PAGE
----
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Heading for the Exits in Afghanistan

For months, U.S. military leaders have been quietly leaking word that the “zero option” was off the table and that the U.S. would keep thousands of troops in Afghanistan after 2014. That may be their view of what’s needed; it may even reflect what they’ve heard from their political masters. But it’s clearly not what the White House is thinking. If you want to know what President Obama and his aides are up to, read this Washington Post article:

During a testy video conference in June, President Obama drew a line in the sand for Afghan President Hamid Karzai. If there was no agreement by Oct. 31 on the terms for keeping a residual U.S. military presence in Afghanistan, Obama warned him, the United States would withdraw all of its troops at the end of 2014.

With that deadline less than three weeks away and deep rifts persisting, the White House appears increasingly willing to abandon plans for a long-term, costly partnership with Afghanistan. Despite the Pentagon’s pleas for patience, much of the rest of the administration is fed up with Karzai and sees Afghanistan as a fading priority amid far more ominous threats elsewhere in the world.

Later on the article quotes a former deputy assistant defense secretary, David Sedney, who until May oversaw Afghanistan policy at the Department of Defense, saying, “It appears our attention to Afghanistan is drifting, and if we don’t do something soon, it may drift too far to recover.” The article ends with this:

One official noted that both Obama and Rice appear only marginally interested as attention has shifted to Syria and a growing al-Qaeda presence in Africa.

“If you look at the threat matrix,” this official said, “Afghanistan isn’t blinking the brightest. Why invest more billions and more lives?”

This lack of interest on the American side is at the crux of the current impasse, although Hamid Karzai has contributed his share to the current woes with statements blasting the U.S. and the West in intemperate terms. But, according to press reports, Karzai actually agreed to grant U.S. troops immunity under Afghan laws–the issue that scuppered an agreement with Iraq.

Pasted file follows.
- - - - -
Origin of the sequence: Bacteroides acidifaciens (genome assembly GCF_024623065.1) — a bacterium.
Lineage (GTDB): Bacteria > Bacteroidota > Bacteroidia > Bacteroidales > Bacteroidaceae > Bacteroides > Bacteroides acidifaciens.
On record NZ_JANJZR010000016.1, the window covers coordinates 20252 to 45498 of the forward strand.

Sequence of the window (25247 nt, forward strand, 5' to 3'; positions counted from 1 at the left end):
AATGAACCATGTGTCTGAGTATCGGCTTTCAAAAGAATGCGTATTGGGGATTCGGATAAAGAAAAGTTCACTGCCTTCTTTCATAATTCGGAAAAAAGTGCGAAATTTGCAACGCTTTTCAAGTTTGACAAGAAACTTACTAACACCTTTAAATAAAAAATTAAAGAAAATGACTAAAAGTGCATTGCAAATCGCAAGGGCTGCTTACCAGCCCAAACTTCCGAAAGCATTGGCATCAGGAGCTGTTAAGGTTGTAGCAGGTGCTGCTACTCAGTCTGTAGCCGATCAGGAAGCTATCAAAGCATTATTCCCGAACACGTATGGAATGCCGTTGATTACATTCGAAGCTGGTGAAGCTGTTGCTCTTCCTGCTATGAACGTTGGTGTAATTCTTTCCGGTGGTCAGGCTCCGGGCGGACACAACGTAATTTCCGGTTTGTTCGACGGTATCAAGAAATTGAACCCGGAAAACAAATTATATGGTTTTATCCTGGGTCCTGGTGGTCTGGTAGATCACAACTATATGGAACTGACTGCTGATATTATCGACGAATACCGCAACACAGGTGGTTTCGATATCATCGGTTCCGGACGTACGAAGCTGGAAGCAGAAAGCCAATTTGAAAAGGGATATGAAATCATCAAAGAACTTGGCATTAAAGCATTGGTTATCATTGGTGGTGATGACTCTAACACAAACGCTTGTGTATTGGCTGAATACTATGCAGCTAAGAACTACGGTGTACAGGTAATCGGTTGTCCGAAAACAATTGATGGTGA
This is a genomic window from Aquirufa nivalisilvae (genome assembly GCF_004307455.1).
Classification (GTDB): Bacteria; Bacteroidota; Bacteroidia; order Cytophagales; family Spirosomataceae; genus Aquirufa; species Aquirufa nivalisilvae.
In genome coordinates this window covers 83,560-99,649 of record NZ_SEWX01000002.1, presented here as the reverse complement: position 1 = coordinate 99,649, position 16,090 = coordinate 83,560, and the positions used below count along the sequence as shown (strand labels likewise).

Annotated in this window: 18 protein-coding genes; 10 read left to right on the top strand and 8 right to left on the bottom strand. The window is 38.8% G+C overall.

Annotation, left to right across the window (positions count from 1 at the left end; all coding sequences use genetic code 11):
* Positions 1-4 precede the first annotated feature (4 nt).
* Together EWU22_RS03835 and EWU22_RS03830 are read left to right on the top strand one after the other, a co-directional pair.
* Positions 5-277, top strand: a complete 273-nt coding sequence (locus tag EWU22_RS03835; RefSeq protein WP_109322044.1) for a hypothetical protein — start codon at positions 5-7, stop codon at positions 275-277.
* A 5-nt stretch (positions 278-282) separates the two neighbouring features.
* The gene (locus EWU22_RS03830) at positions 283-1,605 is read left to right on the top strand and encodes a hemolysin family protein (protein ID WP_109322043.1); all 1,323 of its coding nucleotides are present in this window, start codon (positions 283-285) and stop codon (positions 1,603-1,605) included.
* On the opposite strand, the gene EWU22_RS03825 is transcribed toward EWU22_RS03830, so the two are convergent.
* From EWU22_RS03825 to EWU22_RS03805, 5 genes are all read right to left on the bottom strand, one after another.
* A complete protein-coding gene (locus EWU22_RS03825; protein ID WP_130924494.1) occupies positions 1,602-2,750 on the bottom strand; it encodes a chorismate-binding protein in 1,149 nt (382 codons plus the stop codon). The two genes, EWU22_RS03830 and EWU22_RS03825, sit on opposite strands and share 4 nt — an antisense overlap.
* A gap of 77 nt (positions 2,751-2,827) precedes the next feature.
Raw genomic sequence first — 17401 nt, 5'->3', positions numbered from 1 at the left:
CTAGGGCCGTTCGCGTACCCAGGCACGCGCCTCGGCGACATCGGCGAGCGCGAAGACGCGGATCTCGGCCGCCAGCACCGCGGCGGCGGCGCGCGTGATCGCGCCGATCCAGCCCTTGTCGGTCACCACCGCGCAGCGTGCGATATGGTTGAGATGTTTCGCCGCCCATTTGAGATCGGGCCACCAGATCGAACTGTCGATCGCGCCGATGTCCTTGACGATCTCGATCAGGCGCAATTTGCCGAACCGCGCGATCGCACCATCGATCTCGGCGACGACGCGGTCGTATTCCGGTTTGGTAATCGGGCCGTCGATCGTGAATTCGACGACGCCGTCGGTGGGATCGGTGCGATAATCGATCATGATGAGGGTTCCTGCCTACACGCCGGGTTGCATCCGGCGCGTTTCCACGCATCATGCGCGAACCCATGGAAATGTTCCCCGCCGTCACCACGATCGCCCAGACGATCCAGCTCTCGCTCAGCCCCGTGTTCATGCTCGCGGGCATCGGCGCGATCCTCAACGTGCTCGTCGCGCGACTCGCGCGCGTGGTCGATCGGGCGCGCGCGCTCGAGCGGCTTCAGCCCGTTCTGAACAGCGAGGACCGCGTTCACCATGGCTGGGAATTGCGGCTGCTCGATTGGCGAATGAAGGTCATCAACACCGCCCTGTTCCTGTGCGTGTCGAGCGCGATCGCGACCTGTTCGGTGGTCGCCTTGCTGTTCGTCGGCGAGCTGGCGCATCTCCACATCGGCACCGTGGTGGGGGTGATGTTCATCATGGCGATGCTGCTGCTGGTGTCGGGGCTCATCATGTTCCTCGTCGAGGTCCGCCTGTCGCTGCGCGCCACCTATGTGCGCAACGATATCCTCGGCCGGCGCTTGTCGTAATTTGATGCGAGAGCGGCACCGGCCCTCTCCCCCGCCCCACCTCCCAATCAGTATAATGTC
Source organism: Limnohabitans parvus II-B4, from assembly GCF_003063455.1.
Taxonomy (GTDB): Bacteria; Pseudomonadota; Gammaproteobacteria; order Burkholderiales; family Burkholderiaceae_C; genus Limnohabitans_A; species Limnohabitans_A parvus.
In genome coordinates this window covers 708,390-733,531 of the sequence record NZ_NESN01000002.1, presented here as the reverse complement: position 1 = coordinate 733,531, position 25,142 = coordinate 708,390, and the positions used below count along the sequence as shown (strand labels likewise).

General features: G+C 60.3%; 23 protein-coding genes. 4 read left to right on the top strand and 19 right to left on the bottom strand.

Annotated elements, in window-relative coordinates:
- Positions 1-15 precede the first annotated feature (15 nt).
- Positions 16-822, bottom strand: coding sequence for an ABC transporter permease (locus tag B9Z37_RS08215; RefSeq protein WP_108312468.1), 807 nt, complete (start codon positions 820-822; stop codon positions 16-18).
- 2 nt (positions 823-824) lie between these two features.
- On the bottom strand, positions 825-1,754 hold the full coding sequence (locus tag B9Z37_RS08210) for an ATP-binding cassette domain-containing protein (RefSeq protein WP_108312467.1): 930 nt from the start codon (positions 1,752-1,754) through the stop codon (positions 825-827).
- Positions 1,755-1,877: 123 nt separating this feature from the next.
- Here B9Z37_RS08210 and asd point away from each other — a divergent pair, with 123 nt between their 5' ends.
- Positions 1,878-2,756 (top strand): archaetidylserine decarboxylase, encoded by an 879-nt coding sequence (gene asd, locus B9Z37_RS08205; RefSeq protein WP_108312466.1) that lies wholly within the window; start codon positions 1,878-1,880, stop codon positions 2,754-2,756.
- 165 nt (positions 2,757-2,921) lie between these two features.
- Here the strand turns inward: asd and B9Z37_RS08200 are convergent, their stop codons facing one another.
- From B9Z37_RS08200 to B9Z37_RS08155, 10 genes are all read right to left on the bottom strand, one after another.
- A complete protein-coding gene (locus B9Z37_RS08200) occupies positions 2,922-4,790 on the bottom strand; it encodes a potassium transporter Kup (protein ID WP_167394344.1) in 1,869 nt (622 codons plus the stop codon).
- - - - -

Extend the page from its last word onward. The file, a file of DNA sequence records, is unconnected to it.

Apparently, if the reporting is to be believed, the big issue at the moment is his demand that the U.S. conclude a mutual-defense treaty with Afghanistan similar to those with major non-NATO allies. The Obama administration disingenuously claims this would mandate U.S. troops crossing into Pakistan. More plausibly, this would simply demand a long-term U.S. commitment to Afghanistan’s defense, within Afghanistan, which the administration doesn’t want to grant.

There is also disagreement over how much room for unilateral operations in Afghanistan U.S. Special Operations forces will retain in hunting down al-Qaeda and its ilk. Karzai wants the mission turned over to Afghan forces, which the U.S. is resisting, even though his demand could be finessed by putting Afghans in the lead with U.S. troops along as “advisers,” a practice becoming increasingly common today anyway.

It is possible these issues will be resolved by Secretary of State John Kerry during his visit to Kabul. But I am not terribly optimistic because I think significant elements of the administration, starting at the top, are looking for a way out of Afghanistan and they are using disputes with Karzai as an excuse. The president who once called Afghanistan the necessary war appears to be motivated now primarily by the necessity of disengagement, at least as he sees it.

The results for U.S. interests and for Afghanistan are likely to be dire, because if U.S. troops leave, so will our NATO allies. And the U.S. and its allies will be unlikely to continue pouring in the billions of dollars necessary to keep the Afghan security forces and the Afghan government functioning. That makes a collapse, of the kind that occurred after the Soviet withdrawal, much more likely–and with it a return of the Taliban and Haqqanis and their al-Qaeda allies.


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